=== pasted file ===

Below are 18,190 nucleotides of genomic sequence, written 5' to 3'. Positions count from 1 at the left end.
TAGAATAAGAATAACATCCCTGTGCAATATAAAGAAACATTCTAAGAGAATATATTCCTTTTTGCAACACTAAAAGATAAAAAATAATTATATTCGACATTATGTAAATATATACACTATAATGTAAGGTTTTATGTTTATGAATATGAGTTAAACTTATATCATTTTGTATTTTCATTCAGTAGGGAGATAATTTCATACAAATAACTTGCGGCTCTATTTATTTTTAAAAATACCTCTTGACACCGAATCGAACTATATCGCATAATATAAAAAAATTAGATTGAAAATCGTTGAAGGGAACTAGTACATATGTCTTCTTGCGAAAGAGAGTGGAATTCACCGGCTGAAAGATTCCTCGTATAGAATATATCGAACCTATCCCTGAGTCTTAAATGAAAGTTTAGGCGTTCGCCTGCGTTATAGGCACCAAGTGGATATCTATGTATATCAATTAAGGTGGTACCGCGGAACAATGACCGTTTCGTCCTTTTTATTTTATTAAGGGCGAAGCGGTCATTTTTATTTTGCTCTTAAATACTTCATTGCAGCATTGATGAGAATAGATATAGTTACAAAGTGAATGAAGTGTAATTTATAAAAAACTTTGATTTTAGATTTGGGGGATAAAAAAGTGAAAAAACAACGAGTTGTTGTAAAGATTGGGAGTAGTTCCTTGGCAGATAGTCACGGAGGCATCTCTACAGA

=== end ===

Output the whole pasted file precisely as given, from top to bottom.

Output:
Below are 18,190 nucleotides of genomic sequence, written 5' to 3'. Positions count from 1 at the left end.
TAGAATAAGAATAACATCCCTGTGCAATATAAAGAAACATTCTAAGAGAATATATTCCTTTTTGCAACACTAAAAGATAAAAAATAATTATATTCGACATTATGTAAATATATACACTATAATGTAAGGTTTTATGTTTATGAATATGAGTTAAACTTATATCATTTTGTATTTTCATTCAGTAGGGAGATAATTTCATACAAATAACTTGCGGCTCTATTTATTTTTAAAAATACCTCTTGACACCGAATCGAACTATATCGCATAATATAAAAAAATTAGATTGAAAATCGTTGAAGGGAACTAGTACATATGTCTTCTTGCGAAAGAGAGTGGAATTCACCGGCTGAAAGATTCCTCGTATAGAATATATCGAACCTATCCCTGAGTCTTAAATGAAAGTTTAGGCGTTCGCCTGCGTTATAGGCACCAAGTGGATATCTATGTATATCAATTAAGGTGGTACCGCGGAACAATGACCGTTTCGTCCTTTTTATTTTATTAAGGGCGAAGCGGTCATTTTTATTTTGCTCTTAAATACTTCATTGCAGCATTGATGAGAATAGATATAGTTACAAAGTGAATGAAGTGTAATTTATAAAAAACTTTGATTTTAGATTTGGGGGATAAAAAAGTGAAAAAACAACGAGTTGTTGTAAAGATTGGGAGTAGTTCCTTGGCAGATAGTCACGGAGGCATCTCTACAGA